at the end of Piece of Cake, and were pleasantly surprised to
meet him again in Hullo Russia. He survived
Cake, and A Good Clean Fight; he may surface again.
I was happy that Brad confirmed the problems of arming a Vulcan with
the Blue Steel missile. The fuel (HTP) was so toxic that any groundcrew
splashed with it had to dive into a nearby plunge bath instantly, or
his clothing caught fire. And loading the missile meant 230 gold studs
(the Butt Connector) made perfect contact; if not, download and start
again. An exercise involving Blue Steel began hours before take-off. A
far cry from the famous 'four-minute warning' of an attack.
Peter, a former Vulcan captain now in France, got the book and
wrote: "I sat in a deckchair at the week-end and I pretty much read it
straight through. I think that says a great deal, and I found it a good
read. The story perhaps stretched the imagination a little in some
areas. Certainly our hero Silk could not have been disposed of quite so
quickly." Well, endings are often the most difficult part. Peter adds
that he joined the Vulcan OCU eight years after Silk. By then, the
aircraft was a truly low-level machine, Blue Steel had long gone, and
so had the WW2 veterans in the aircrew. (Maybe some of the mindset of
those who had bombed German cities went with them.) But Peter also read
Piece of Cake. "I think you have caught the repartee and banter
of aircrew magnificently," he says. "My first Vulcan squadron used the
Snow White party trick." (That's the one with everyone in line astern,
marching on their knees, arms folded, singing 'Hey Ho!' - it's in Cake,
page 75.) "With 55 aircrew on the squadron, there were sometimes more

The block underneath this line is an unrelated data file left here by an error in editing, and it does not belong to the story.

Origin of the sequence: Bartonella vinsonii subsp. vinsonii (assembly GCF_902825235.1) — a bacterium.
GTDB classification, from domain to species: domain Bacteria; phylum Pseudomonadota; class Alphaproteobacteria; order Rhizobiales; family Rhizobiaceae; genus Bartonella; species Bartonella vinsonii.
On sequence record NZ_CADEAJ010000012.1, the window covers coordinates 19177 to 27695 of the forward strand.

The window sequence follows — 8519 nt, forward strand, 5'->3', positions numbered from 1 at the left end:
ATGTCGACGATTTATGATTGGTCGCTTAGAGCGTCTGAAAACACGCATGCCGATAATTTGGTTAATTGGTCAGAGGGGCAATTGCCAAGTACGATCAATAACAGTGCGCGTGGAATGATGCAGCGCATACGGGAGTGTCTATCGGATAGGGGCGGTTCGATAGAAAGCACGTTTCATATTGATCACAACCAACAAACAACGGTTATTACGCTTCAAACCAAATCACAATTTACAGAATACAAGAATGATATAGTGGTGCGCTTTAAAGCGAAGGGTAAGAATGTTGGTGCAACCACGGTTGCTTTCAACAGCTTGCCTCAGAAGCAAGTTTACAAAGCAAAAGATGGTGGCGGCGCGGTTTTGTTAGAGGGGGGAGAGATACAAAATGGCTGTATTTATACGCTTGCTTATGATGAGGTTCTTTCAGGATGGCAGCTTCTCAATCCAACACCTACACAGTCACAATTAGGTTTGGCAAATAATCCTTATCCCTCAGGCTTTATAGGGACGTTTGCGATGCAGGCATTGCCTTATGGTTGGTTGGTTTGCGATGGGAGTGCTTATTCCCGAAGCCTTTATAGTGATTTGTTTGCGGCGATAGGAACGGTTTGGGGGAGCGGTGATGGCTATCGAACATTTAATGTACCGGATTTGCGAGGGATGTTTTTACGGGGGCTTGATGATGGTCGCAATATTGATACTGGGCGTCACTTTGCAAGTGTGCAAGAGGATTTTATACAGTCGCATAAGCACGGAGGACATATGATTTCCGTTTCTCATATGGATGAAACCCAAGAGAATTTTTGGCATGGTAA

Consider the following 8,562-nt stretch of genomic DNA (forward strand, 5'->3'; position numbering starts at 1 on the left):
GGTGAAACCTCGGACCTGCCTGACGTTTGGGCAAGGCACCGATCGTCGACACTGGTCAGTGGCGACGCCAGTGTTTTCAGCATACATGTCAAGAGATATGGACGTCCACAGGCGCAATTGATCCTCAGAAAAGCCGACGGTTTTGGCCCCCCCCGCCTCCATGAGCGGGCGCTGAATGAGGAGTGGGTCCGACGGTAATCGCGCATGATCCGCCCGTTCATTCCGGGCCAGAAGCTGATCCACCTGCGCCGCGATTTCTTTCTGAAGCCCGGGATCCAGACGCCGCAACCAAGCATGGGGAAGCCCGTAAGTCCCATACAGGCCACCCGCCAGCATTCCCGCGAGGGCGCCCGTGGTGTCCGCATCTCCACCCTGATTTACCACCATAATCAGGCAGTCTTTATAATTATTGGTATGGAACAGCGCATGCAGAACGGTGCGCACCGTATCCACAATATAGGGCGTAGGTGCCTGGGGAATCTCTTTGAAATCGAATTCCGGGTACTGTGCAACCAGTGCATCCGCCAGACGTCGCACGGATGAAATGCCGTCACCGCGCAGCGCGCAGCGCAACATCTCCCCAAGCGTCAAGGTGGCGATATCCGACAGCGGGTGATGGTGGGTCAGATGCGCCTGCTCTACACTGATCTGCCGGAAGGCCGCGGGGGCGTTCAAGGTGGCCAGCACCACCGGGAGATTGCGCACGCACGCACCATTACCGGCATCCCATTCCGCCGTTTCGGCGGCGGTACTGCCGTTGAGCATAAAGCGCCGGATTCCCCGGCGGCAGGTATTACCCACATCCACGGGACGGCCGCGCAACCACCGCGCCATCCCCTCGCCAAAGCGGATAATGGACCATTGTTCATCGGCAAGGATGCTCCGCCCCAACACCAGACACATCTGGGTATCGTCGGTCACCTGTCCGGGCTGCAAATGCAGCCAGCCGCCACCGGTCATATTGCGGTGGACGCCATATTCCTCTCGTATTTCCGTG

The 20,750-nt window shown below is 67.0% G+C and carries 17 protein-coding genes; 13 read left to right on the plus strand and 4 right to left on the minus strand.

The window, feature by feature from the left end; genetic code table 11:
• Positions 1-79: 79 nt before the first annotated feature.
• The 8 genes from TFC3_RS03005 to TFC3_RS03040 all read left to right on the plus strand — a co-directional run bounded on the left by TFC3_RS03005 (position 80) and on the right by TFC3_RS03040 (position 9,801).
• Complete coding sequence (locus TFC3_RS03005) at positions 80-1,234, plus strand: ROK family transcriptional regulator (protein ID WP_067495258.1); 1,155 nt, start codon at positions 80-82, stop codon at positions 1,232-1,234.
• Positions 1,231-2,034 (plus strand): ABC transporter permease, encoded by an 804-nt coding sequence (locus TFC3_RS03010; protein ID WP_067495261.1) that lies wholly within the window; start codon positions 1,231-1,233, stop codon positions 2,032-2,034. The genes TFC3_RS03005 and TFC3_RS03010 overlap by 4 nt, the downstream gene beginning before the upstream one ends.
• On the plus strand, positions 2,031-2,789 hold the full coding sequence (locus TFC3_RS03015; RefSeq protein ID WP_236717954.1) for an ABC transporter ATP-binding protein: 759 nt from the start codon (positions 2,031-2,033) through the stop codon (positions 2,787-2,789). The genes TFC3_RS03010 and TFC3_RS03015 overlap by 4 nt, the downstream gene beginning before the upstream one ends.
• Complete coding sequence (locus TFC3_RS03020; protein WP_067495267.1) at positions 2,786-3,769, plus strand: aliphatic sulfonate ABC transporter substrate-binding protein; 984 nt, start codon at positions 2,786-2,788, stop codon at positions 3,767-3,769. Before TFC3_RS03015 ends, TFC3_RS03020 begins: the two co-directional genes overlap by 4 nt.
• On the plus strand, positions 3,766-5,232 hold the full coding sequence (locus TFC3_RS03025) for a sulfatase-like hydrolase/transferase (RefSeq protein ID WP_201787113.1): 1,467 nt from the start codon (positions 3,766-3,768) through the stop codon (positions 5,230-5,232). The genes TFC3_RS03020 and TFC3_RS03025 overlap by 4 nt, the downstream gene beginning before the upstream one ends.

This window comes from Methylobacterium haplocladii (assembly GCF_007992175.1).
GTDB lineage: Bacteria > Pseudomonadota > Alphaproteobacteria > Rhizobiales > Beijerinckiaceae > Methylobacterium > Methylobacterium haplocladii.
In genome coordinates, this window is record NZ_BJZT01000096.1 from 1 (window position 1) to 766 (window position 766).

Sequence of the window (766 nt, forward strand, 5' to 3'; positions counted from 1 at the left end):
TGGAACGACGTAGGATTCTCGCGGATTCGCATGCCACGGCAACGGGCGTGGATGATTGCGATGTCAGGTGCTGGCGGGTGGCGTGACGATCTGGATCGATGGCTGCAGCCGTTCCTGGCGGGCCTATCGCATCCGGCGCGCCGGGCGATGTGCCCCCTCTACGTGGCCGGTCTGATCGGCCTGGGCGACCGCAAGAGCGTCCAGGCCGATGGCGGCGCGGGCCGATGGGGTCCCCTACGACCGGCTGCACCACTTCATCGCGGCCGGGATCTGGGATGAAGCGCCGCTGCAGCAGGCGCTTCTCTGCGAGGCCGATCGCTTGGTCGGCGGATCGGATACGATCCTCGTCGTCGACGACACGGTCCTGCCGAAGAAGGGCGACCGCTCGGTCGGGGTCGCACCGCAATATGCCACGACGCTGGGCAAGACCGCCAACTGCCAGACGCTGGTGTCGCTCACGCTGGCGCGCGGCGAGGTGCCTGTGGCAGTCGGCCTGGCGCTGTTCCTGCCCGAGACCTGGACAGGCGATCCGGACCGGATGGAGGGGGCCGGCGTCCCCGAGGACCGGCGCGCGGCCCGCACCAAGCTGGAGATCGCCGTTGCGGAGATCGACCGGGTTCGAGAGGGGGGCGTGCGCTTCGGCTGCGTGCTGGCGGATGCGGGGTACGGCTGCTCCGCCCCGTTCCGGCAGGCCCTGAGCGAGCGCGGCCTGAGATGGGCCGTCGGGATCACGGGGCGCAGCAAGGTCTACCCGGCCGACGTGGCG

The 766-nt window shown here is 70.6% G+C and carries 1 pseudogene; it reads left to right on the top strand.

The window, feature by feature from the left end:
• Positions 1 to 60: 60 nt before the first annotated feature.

than seven dwarfs!"
Thanks to all who
wrote. And welcome to several public libraries who have
bought copies, including Enfield (in London), Hartlepool, North
Yorkshire, Dorset and Wrexham. Glad to have you on board.
Return to Homepage
Readers Write #4
No Guinness in Mongolia,
a shrink's view of Silko,
and "Jag tycker om det," in spades.
over 25 years, nobody has asked me to explain in detail the episode at
the start of Piece of Cake where the pilots are ordered to
study, as a matter of urgency, a Classified Secret document
called 'Useful Polish Terms and Phrases for British
Aircrew'. (The order gets scrubbed, like so many in
wartime.) Now Nick in New South Wales ("I just finished
re-reading Piece of Cake, and I enjoyed it as much
as I did the first time. Your books come alive for me because they make
me care about your characters") asks the meaning of 'Jag tycker
om det'. Was it just a nonsense phrase? Far from it:
it's Swedish for "I like it." Someone at Air Ministry got Swedish
and Polish confused, and in 1939 most pilots couldn't tell the
difference. Typical wartime cock-up.
We'll skip lightly over
the many gung-ho letters, such as Louis in London: "Thanks for all the
hours of marvellous entertainment you've provided over the years"...
Stephen in Surrey: "I couldn't believe it when a friend told me you'd
written another book" (he bought two copies, fast)....Neal in